• Mayor John Cranley rolled out a plan to help attract more immigrants to Cincinnati. Yesterday, Cranley announced the 14 short-term goals and nine longer term goals developed by the task force on immigration he convened last year. One of the major goals is establishing a center where immigrants can obtain information and support services in the city, like ones in Pittsburgh and Chicago. The city will collaborate with the University of Cincinnati, the Cincinnati USA Regional Chamber of Commence and Children's Hospital as well as other organizations to first build a website then an actual center. Other goals include ensuring that immigrants get fair treatment and their full legal rights, increased cultural sensitivity training for police and an ordinance from the city that would go after wage theft. Cranley is hoping to bring the task force recommended ordinances to Council in the next two weeks.  

• The first streetcar is finally set to arrive tomorrow morning. Don't believe me and have absolutely nothing to do tomorrow morning? Then come and see city officials unload the first vehicle for yourself. Tomorrow at 9:30 a.m. on the corner of Race and Henry streets in Over-The-Rhine, city and SORTA officials will spend 90 minutes unloading the first car onto the tracks a month and a half after it was first supposed to arrive. But don't expect a sneak peek into the cars. No tours will be available until it undergoes testing and starts to get a little more comfortable in its new home. 

• Gov. John Kasich made another mad dash to hang on to his presidential aspirations last night during the third Republican primary debate on CNBC. Because of his low poll numbers, CNBC stuck him in the far left corner, but that didn't stop him from getting his word in. According to NPR, he came in third for the total time spent talking, less than a minute behind Carly Fiorina and Marco Rubio and, surprisingly, ahead of aggressively chatty Donald Trump. Kasich went around a few questions, preferring not to answer what his greatest weaknesses are and brushing over the legalization of marijuana, which could happen in Ohio in less than a week, but he did say it gave kids "mixed signals." Kasich seemed to prefer to talk about balancing budgets, cutting taxes, reforming education and welfare and the $2 billion surplus and, of course, dodging Trump's jabs at his low poll numbers.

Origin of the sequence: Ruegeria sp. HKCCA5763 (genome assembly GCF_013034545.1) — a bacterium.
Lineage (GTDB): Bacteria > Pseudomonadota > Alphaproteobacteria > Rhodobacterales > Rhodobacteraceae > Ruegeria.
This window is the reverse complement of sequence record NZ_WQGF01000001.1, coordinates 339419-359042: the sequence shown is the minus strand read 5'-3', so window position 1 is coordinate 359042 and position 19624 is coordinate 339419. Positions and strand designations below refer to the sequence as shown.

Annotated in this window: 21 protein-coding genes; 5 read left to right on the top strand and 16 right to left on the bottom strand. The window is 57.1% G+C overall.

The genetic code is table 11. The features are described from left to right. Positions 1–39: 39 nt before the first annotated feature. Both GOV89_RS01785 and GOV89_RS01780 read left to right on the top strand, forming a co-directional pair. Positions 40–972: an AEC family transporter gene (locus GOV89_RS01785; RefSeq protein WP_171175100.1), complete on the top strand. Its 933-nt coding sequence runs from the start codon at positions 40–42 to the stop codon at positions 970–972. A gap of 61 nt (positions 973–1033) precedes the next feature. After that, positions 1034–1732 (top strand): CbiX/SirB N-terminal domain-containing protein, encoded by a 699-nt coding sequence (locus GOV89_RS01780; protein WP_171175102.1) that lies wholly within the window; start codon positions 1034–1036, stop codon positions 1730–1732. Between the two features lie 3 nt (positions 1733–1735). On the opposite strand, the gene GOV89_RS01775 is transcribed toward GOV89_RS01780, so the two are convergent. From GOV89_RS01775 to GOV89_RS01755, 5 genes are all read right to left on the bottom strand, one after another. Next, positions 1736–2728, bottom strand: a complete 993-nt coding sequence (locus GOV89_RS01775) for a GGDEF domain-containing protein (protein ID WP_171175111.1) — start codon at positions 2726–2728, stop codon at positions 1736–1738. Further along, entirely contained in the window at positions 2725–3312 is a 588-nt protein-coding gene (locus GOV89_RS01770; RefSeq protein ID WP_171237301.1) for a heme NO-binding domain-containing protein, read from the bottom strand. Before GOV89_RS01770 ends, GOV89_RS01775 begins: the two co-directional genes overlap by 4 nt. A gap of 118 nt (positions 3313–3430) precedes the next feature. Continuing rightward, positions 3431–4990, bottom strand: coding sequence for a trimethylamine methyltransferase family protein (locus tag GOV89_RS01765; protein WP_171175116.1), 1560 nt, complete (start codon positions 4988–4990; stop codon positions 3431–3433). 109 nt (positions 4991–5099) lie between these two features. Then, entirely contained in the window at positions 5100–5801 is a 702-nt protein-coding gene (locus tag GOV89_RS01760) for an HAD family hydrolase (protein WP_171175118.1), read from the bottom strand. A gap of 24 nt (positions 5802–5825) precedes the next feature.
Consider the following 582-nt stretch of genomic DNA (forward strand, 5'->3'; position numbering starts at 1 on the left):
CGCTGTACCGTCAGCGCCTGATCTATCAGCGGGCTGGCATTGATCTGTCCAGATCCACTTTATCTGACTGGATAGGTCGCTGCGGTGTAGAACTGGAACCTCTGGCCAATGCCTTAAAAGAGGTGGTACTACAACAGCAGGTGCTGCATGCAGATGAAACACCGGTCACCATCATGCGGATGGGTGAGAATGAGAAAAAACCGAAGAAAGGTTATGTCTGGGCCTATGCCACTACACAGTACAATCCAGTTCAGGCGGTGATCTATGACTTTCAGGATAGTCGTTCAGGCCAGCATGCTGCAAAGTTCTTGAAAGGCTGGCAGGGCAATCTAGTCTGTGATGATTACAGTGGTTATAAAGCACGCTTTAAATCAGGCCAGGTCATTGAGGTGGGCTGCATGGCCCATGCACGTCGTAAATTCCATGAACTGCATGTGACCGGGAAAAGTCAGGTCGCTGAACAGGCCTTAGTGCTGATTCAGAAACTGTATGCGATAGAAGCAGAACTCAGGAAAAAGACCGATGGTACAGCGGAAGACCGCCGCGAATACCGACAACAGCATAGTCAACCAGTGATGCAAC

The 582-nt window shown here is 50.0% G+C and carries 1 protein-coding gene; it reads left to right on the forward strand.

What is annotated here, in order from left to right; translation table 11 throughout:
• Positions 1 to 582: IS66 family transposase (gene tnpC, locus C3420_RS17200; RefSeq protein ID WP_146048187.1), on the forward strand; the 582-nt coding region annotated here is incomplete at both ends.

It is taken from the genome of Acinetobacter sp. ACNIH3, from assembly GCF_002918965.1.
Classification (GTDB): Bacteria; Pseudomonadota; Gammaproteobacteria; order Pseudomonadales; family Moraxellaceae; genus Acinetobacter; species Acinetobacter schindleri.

• Cincinnati for once jumped ahead of other Ohio cities when it enacted anti-discrimination protections for gay, lesbian and bisexual people, but Rep. Nickie Antonio (D-Lakewood) would like to see these protections expanded across the state. Antonio, the state's first openly gay lawmaker, has pushed the non-discrimination law before, but her first attempt failed, and now she's trying again. The majority of U.S. states don't have non-discrimination laws in place for sexual orientation, and Gov. Kasich has reportedly hinted that he would support it — in exchange for protections on religious freedom. 

• Cincinnati is ready for winter. The city reportedly has 82 pieces of equipment, 27,000 gallons of calcium chloride, 14,000 gallons of beet juice, 37,500 gallons of brine, 27,000 tons of road salt on hand to fight off the annual average snowfall of 20 to 25 inches. City Manager Harry Black says they're ready for whatever comes this way, and the first snowfall expected in late November. All I can say is Cincinnati may be ready, but having recently moved from Texas where snow is a myth, I'm definitely not.

Email me at nkrebs@citybeat.com.
 
 
by Nick Swartsell 10.29.2015 102 days ago
Posted In: News at 09:52 AM | Permalink | Comments (0)
 
 
oqvqfeuz

Social Media Messages at UC Imply Lynching

Racist messages aimed at activist group the Irate 8 raise concerns

Racist messages, including at least one appearing to threaten lynching for black student activists at University of Cincinnati, have recently begun appearing on social media site Yik Yak in response to calls to increased diversity on UC’s flagship campus.